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Int J Radiat Biol. 1998 Dec;74(6):739-45.

EMS and UV-light-induced colony sectoring and delayed mutation in Chinese hamster cells.

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The Lankenau Medical Research Center, Wynnewood, PA 19096, USA.



To review studies of mutagen-induced colony sectoring which demonstrate that UV light and EMS produce delayed mutational events in Chinese hamster ovary cells.


Since the late 1940s, it has been known that the treatment of a single bacterial or yeast cell with mutagenic agents produces complete mutant colonies (pures) and colonies composed of both mutant and non-mutant cell types (mosaics) with various sectored patterns. A similar sectoring phenomenon has been observed in Chinese hamster ovary cells (CHO) using the DNA alkylating agent ethyl methane sulphonate (EMS) or ultraviolet light. However, unlike bacteria and yeast, a significant fraction of CHO mutant colonies contained sectors of less than 1/2; i.e. 1/4, 1/8 and 1/16 sectors, suggesting a delayed production of mutations. Using various colony-replating approaches, it was found that these mutagenic agents produced the ratio of mutant to wild-type cells expected for a delayed mutational process which produces mutant events for at least 12-14 cell divisions following treatment. This delayed mutation phenomenon was observed at both the glucose-6-phosphate dehydrogenase (G6PD) and hypoxanthine guanine phosphoribosyltransferase (HGPRT) loci. Various mutational mechanisms for the production of delayed mutations are discussed.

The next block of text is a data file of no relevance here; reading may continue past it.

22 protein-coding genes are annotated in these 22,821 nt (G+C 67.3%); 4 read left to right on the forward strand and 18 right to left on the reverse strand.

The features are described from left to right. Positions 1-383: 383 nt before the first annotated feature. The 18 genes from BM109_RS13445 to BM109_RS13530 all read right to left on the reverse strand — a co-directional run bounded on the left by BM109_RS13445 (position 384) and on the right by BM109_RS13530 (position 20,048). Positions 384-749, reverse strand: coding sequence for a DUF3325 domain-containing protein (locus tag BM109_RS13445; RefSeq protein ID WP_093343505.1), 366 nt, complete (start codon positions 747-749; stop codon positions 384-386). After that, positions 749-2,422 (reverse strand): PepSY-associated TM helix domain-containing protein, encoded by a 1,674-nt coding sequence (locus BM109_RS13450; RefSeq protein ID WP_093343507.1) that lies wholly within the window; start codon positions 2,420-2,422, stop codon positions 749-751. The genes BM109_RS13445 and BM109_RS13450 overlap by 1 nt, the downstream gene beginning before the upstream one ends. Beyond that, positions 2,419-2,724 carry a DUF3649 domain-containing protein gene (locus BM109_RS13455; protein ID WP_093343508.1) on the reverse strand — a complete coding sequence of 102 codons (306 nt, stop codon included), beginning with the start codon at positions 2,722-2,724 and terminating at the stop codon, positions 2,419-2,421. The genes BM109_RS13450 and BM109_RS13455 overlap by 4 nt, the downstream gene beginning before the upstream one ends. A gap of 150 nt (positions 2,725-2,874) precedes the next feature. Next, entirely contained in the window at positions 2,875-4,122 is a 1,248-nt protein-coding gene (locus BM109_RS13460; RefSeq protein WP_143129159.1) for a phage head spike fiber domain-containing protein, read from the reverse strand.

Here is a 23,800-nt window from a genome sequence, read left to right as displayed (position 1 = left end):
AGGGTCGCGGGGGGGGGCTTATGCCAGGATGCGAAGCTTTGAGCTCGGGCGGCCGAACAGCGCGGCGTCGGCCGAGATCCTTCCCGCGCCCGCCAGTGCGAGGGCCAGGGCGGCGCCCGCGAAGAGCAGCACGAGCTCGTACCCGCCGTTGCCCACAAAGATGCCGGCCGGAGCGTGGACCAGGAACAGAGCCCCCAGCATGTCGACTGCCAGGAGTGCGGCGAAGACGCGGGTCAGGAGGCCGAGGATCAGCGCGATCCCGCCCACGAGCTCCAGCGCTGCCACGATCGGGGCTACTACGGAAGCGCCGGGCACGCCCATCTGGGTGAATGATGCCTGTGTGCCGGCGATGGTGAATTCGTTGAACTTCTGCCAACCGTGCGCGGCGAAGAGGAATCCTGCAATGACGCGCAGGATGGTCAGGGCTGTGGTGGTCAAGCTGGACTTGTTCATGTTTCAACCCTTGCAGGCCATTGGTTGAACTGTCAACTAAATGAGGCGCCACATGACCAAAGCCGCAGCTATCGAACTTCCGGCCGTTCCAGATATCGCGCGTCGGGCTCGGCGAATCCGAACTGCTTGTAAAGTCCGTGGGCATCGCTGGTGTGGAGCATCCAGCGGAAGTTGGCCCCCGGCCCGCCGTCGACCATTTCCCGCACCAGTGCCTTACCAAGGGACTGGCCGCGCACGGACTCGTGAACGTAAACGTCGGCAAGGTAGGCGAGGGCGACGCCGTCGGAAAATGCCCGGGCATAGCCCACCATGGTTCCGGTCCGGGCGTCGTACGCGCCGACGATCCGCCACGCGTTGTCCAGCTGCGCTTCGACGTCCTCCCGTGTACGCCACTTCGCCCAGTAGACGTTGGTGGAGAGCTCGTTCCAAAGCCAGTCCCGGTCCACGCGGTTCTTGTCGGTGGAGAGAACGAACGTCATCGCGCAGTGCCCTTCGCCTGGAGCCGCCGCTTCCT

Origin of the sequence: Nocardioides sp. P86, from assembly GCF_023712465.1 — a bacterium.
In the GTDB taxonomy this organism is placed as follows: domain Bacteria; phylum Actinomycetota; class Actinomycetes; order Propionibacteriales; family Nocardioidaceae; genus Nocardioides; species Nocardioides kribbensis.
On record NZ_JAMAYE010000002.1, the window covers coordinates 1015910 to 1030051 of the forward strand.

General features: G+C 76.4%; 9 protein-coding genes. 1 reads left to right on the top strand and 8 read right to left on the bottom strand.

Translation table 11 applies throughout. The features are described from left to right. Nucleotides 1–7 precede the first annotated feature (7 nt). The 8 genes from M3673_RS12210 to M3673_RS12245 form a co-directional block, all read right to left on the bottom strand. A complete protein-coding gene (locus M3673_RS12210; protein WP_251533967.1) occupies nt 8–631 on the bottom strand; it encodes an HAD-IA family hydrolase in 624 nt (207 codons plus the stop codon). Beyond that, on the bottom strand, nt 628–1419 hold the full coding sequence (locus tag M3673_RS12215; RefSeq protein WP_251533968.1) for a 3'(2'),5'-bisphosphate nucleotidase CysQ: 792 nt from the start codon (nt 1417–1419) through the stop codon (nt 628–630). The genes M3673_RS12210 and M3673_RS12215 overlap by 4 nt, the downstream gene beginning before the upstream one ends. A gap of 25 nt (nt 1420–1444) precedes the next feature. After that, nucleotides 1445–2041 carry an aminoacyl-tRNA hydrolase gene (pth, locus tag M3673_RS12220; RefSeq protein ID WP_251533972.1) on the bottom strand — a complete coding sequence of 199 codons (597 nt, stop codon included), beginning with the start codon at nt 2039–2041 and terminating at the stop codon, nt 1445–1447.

These studies suggest that mutagens such as UV light and EMS induce long-term alterations in mammalian cells that act to increase the 'apparent' spontaneous mutation frequency. This delayed mutational decrease in stability of the genome may explain the accumulation over time of the multiple genetic changes observed in malignant tumours.

[Indexed for MEDLINE]

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